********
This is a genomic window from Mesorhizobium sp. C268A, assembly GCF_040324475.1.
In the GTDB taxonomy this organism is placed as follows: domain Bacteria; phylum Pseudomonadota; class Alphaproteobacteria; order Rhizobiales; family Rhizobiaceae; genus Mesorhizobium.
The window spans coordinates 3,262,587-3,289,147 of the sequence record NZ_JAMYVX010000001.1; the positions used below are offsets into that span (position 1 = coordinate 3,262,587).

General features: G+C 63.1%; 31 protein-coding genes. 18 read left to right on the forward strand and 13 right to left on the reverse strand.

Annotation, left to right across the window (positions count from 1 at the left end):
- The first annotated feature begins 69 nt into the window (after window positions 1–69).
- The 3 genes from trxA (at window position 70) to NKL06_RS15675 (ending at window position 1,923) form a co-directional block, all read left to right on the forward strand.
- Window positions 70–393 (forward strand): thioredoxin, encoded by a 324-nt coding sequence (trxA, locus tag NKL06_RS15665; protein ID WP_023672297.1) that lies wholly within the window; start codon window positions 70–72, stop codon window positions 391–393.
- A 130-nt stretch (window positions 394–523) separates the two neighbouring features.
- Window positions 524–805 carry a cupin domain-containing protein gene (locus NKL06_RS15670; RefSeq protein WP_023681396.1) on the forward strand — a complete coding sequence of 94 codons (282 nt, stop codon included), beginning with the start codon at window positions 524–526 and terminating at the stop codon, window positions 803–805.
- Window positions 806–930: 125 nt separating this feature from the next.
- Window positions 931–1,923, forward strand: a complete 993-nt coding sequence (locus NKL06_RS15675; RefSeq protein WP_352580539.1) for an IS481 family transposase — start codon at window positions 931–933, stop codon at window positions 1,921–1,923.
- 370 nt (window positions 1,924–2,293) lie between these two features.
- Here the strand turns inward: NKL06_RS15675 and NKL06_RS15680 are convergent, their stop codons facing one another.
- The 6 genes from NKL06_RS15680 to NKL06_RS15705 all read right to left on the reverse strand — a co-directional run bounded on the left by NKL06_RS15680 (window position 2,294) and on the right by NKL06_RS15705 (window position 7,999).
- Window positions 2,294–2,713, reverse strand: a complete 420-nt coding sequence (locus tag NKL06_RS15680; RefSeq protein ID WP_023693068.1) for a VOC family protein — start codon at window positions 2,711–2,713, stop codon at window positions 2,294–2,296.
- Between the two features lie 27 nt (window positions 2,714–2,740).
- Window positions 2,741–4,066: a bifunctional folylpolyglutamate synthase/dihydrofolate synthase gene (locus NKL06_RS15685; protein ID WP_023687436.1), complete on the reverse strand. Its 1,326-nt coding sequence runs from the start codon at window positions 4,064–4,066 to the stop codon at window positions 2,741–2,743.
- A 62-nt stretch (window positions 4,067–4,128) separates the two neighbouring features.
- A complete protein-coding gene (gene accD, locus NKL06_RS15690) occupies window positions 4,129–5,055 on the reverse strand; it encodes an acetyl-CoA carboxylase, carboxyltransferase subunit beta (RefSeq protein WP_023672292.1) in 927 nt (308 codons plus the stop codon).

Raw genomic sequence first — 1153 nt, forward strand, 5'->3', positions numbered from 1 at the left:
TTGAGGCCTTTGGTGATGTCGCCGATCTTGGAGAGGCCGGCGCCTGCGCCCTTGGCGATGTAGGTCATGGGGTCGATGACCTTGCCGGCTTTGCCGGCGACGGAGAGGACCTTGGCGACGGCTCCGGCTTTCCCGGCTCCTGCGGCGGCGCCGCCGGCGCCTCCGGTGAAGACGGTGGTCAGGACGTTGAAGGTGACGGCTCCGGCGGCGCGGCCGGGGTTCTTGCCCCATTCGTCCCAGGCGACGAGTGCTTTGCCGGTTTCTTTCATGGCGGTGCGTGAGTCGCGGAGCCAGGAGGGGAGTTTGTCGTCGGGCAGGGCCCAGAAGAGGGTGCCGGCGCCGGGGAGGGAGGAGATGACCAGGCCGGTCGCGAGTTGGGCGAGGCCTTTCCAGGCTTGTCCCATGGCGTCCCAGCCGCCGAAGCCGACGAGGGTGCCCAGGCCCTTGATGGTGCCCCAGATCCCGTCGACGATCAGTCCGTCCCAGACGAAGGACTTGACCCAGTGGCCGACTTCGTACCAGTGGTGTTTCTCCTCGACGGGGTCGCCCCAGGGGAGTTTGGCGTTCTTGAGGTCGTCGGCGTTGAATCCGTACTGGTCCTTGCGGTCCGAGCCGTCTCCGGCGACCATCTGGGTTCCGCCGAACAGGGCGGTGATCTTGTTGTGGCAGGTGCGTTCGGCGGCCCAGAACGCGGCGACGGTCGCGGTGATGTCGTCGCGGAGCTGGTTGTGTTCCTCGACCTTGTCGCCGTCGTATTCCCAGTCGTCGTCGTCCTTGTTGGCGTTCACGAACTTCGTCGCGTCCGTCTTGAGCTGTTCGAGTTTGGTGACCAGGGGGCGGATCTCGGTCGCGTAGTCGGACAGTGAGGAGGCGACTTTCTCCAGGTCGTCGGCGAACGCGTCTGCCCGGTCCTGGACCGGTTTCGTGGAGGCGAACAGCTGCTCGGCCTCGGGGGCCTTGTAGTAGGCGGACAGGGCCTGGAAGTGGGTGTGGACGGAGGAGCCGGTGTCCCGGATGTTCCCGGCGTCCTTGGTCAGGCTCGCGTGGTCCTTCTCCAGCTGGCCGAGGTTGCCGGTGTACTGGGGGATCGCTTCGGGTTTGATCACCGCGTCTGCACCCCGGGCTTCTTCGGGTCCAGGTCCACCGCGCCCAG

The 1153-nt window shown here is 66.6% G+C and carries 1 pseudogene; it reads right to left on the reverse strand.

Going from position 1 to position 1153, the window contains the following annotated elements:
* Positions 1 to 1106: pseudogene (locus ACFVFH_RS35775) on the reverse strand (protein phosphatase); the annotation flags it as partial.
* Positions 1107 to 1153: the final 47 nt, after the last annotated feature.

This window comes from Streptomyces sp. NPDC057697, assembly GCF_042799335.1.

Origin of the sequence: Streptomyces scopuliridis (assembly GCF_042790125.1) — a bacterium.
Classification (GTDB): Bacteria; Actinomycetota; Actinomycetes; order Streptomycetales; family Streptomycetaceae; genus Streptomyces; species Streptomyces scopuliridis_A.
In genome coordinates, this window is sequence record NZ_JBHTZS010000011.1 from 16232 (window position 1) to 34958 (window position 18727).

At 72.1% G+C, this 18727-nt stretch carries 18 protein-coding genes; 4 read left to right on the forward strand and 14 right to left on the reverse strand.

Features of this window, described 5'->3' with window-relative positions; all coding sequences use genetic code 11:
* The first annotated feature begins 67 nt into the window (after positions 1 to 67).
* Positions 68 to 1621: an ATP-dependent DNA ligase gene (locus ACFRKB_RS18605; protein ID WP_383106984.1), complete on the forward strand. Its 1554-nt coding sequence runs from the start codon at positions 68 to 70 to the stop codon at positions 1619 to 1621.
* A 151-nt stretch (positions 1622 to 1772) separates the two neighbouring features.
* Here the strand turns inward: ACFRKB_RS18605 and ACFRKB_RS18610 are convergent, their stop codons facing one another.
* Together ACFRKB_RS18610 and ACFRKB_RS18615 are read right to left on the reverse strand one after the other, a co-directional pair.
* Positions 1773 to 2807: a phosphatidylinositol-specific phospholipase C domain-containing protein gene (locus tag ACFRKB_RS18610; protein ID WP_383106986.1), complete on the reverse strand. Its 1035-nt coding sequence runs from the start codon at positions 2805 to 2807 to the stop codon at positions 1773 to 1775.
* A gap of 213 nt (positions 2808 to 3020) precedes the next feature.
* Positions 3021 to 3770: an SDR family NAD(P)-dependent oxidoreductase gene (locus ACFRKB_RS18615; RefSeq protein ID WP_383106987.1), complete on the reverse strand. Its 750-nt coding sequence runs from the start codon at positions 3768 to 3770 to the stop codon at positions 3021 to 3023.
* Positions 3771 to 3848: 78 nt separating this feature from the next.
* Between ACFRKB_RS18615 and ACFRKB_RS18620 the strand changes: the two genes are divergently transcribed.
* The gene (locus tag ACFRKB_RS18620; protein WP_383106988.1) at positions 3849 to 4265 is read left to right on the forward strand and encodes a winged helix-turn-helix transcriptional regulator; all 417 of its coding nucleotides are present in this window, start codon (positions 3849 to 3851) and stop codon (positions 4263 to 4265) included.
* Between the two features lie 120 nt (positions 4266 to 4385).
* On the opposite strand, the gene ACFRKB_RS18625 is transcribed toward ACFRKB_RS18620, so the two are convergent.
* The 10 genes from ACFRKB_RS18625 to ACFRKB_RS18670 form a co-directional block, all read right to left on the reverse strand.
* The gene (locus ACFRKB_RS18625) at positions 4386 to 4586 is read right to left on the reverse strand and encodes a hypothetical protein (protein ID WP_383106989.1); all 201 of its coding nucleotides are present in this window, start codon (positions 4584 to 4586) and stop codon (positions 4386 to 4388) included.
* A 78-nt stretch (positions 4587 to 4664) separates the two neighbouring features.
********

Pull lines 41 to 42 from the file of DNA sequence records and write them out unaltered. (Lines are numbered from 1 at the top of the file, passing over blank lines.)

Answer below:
* Positions 3771 to 3848: 78 nt separating this feature from the next.
* Between ACFRKB_RS18615 and ACFRKB_RS18620 the strand changes: the two genes are divergently transcribed.